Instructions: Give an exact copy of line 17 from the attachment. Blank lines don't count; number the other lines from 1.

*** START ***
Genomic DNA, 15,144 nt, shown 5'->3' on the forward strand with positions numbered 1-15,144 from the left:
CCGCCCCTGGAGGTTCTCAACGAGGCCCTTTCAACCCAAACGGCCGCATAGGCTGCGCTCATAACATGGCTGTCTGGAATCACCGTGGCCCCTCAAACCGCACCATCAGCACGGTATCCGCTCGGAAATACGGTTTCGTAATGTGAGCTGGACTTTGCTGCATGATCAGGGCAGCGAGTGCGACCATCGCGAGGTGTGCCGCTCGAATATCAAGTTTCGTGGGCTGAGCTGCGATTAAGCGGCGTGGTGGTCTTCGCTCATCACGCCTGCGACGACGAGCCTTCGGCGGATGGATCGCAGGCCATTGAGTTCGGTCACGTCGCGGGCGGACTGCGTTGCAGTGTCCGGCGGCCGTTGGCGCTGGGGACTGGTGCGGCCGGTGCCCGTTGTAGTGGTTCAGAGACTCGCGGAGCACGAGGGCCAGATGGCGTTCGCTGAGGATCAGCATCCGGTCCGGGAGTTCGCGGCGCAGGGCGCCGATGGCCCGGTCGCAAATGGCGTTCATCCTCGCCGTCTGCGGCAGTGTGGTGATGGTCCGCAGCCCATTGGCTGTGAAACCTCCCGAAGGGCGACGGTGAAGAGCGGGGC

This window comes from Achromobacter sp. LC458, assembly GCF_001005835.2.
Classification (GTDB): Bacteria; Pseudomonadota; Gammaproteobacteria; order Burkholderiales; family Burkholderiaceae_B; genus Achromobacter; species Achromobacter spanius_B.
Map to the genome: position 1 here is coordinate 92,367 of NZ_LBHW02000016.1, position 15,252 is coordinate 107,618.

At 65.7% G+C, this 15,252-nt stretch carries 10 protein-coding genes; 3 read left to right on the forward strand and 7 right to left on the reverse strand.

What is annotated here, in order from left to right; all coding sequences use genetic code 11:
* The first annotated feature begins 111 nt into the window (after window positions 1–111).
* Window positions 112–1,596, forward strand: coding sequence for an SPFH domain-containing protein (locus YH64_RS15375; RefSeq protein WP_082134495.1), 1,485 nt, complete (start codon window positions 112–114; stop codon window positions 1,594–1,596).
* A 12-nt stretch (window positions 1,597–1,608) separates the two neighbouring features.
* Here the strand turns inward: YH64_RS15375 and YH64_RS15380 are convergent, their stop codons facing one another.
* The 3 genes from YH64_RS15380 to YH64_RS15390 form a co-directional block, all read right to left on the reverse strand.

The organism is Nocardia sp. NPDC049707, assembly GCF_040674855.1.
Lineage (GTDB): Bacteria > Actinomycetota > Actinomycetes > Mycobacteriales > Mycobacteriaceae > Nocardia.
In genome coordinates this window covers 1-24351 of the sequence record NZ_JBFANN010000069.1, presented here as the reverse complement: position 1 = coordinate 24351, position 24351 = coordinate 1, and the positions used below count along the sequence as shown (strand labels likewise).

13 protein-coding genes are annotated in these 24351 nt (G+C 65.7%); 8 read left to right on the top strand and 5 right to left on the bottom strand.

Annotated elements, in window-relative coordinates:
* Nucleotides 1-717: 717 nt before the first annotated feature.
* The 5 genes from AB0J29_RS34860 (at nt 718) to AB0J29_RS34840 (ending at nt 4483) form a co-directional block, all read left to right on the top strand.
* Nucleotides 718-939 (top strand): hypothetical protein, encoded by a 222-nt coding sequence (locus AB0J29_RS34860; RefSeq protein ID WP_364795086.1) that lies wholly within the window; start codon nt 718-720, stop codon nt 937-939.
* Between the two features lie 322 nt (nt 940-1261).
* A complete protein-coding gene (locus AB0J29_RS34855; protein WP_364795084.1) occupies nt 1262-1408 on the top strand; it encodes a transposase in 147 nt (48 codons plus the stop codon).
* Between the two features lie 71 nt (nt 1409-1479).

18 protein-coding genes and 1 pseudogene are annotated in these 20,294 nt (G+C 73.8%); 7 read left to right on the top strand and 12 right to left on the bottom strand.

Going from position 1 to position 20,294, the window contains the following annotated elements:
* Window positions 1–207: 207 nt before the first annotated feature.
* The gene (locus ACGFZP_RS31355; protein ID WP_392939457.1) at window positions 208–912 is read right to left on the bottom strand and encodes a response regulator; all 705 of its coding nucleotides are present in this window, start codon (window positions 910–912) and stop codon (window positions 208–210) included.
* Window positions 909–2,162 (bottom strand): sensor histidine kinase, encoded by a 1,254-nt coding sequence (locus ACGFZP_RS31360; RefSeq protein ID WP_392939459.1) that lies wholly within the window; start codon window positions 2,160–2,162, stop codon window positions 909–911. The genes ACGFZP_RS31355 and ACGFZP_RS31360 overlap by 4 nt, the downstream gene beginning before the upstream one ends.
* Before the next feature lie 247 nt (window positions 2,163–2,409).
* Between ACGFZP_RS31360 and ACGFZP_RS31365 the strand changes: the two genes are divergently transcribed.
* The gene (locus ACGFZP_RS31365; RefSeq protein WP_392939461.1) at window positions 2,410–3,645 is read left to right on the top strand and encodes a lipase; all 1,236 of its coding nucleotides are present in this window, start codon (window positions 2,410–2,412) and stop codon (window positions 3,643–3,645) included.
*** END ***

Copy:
Annotated elements, in window-relative coordinates: